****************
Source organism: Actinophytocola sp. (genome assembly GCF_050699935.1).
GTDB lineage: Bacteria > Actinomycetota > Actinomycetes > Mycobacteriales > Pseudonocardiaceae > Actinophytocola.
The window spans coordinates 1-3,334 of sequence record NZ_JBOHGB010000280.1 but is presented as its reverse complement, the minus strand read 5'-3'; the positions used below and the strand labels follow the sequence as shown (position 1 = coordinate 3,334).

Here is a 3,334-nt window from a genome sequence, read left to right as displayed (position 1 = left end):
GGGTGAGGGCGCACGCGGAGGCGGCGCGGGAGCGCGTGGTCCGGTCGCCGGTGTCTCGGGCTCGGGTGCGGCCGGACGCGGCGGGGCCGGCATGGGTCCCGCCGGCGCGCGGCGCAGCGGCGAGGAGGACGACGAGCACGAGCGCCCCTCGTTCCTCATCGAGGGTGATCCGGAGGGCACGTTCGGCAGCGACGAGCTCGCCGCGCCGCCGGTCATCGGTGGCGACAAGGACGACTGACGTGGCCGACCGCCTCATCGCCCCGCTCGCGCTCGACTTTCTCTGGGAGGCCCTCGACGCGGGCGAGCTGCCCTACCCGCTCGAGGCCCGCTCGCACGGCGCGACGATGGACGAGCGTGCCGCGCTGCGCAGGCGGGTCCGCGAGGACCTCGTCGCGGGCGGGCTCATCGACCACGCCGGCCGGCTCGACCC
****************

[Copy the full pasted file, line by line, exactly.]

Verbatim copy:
Source organism: Actinophytocola sp. (genome assembly GCF_050699935.1).
GTDB lineage: Bacteria > Actinomycetota > Actinomycetes > Mycobacteriales > Pseudonocardiaceae > Actinophytocola.
The window spans coordinates 1-3,334 of sequence record NZ_JBOHGB010000280.1 but is presented as its reverse complement, the minus strand read 5'-3'; the positions used below and the strand labels follow the sequence as shown (position 1 = coordinate 3,334).

Here is a 3,334-nt window from a genome sequence, read left to right as displayed (position 1 = left end):
GGGTGAGGGCGCACGCGGAGGCGGCGCGGGAGCGCGTGGTCCGGTCGCCGGTGTCTCGGGCTCGGGTGCGGCCGGACGCGGCGGGGCCGGCATGGGTCCCGCCGGCGCGCGGCGCAGCGGCGAGGAGGACGACGAGCACGAGCGCCCCTCGTTCCTCATCGAGGGTGATCCGGAGGGCACGTTCGGCAGCGACGAGCTCGCCGCGCCGCCGGTCATCGGTGGCGACAAGGACGACTGACGTGGCCGACCGCCTCATCGCCCCGCTCGCGCTCGACTTTCTCTGGGAGGCCCTCGACGCGGGCGAGCTGCCCTACCCGCTCGAGGCCCGCTCGCACGGCGCGACGATGGACGAGCGTGCCGCGCTGCGCAGGCGGGTCCGCGAGGACCTCGTCGCGGGCGGGCTCATCGACCACGCCGGCCGGCTCGACCC